The following is a piece I wrote for 100år event done in Norway to remark the 100 Year Anniversary of Norwegian women’s suffrage, this year. The piece sums up what I spoke about during the 100år seminar that took place last week, titled, “Power to Change: Strategies in Feminist and Human Rights Activism” .
Just over the past two weeks, a 19-year-old Tunisian woman, identified only as Amina sparked massive controversy when she posted two photos of herself topless on the Femen Tunisian Facebook page (FEMEN is a women’s movement promoting women’s rights through topless struggle). In one of the picture Amina posed while smoking a cigarette, baring her breasts and it was written across her chest “my body belongs to me and it’s not the source of anyone’s’ honor.” The purpose behind that was “to make the voice of the Tunisian women heard and protect them from suppression,” Amina told a local Tunisian press.
It’s very debatable how nudity can be used in delivering a message that serves the struggle for women’s right. What interest me the most about this though is how the cyberspace has been taken by many young ladies in the Middle East and North of Africa region (MENA) to protest and demand gender equality. For the past two years, if not the past decade, the internet has been an important digitized arena for MENA’s female population to utilize and voice out their political demands and challenge authority like never before. For instance, the popularity of “The Uprising of Women in the Arab World” Facebook page is remarkable. And from my own experience, I turned to cyber activism and became a blogger to document and write about women’s movement in Yemen; aiming to contribute in Yemen’s democratization process.
This tendency among young Arab females to take advantage of the cyber space to be politically engaged is quite understandable because the current Arab generation is largely consisted of a very young density who would use means for achieving social and political changes in an unprecedented way.
That cyber activism had also its echo on the ground. Through the past two years, people stroke revolutions and have deposed their old dictators in pursuit of freedoms and respect for Human Rights. Men and women stood together in squares around several Arab countries; putting all gender differences aside and struggling equally to make a difference. They both were empowered by each other with a hope to implement social justice and freedom. Since then, women have been attacked, marginalized, “they just pushed us all back; saying that we helped them in the square and now it’s time for the women to sit at home and men will be doing the talking,” an activist from Egypt tells me. Women were an integral part of those revolutions, but, will the revolution betray them?
I often get asked, will women in the Arab countries achieve democracy and seize their rights? My usual answer is why won’t they? The challenges we, Arab women face today are not any different from any other challenges a women’s movement had to face anywhere across the world. History tells us that any civil rights movements including women’s rights movements will achieve its goals as long as its people are willing to continue the struggle and never cease its social and political activism. And as long as they don’t give up, they don’t lose.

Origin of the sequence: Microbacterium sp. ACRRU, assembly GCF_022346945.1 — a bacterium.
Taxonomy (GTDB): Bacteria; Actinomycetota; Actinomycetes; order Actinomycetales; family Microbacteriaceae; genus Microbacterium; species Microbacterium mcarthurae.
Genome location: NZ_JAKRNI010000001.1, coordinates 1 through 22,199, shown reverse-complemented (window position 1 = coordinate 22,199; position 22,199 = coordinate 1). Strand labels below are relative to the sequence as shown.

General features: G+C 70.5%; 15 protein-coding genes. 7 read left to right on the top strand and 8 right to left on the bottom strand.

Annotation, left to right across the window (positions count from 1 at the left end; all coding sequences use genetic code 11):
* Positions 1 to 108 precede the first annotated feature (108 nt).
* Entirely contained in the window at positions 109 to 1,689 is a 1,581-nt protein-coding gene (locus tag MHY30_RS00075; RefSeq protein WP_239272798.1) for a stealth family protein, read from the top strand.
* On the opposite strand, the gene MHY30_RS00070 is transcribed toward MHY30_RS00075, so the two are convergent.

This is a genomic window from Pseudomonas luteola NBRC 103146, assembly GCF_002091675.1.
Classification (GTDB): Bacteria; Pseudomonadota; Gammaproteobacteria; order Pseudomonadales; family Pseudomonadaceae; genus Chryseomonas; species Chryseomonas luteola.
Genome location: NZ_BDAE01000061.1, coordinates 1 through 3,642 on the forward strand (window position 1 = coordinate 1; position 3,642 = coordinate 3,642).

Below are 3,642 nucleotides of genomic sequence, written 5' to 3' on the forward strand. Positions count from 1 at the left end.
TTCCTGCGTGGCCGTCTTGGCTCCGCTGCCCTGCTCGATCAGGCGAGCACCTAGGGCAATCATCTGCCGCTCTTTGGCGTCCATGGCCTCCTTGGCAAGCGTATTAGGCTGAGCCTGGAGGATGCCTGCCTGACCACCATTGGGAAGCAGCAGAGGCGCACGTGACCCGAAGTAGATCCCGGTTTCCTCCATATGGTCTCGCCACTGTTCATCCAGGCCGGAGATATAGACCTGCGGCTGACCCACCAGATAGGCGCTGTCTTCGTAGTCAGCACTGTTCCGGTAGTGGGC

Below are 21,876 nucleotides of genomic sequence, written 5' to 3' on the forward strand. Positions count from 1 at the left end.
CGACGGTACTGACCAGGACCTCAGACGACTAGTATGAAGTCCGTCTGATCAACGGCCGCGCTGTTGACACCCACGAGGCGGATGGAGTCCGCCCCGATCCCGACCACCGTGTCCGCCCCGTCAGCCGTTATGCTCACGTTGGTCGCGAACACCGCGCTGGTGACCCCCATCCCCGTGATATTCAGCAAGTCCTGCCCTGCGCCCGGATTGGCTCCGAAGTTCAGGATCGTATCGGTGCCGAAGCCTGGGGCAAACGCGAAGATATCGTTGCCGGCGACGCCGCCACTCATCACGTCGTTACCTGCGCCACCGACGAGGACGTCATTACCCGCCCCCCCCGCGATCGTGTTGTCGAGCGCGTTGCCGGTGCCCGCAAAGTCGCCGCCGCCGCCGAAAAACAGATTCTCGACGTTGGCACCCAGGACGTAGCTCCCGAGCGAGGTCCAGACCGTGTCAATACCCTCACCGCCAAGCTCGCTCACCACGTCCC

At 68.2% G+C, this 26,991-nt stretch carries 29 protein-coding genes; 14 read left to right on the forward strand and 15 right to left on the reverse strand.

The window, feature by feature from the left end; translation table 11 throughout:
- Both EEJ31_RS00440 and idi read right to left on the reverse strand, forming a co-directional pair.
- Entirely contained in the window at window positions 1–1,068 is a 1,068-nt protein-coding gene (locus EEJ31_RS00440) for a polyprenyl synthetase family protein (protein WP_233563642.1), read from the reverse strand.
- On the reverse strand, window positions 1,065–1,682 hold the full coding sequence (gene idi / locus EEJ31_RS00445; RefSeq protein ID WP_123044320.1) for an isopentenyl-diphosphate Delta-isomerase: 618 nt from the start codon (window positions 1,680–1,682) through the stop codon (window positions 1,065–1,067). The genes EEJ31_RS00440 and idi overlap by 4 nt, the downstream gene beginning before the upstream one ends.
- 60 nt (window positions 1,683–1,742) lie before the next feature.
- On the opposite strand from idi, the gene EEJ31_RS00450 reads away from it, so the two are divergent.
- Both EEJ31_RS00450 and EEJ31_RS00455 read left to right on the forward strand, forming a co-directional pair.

Arab Women’s activism was not born for the first time during the Arab spring. Their political and social struggle has a long history that somehow has been pushed aside at certain point in an increasingly patriarchal societies and media outlets.
Arab women have had a great role in protests against colonialism during the past decades. Today, what’s different is that this is the first post-colonial civil rights movements in the MENA region. Their fight now is against Misogyny that’s consisted of political, religious and tribal layers.
Soon we will mark the 100 anniversary of suffrage in Norway and we will be reminded of the hard work and great struggle Norwegian women had to demonstrate for today’s women to enjoy the right to vote. That will be also a reminder for women around the world that the struggle for women’s rights is fruitful eventually.
As an Arab activist woman who admires Women’s rights struggle in the Scandinavian region, I would like to focus on what do Arab women want from their sisters in the Scandinavian countries who represent one of the best models of Women’s rights struggle in seizing their social, economical and political rights. It is your absolute solidarity that we need and that is what would assist in our struggle’s continuity.
To sum up, as we see, women’s rights movement is unstoppable, anytime and anywhere. Their struggle is a process that goes through phases and stages, hence it requires time and a continuous effort until it achieves its goals. While not forgetting the effort and sacrifice women activists of previous generations had done to pave the road for us, we shall celebrate them today and continue the struggle until an absolute gender equality and respect for Women’s rights is achieved. And the revolutions won’t betrayal them as long as they keep up the struggle.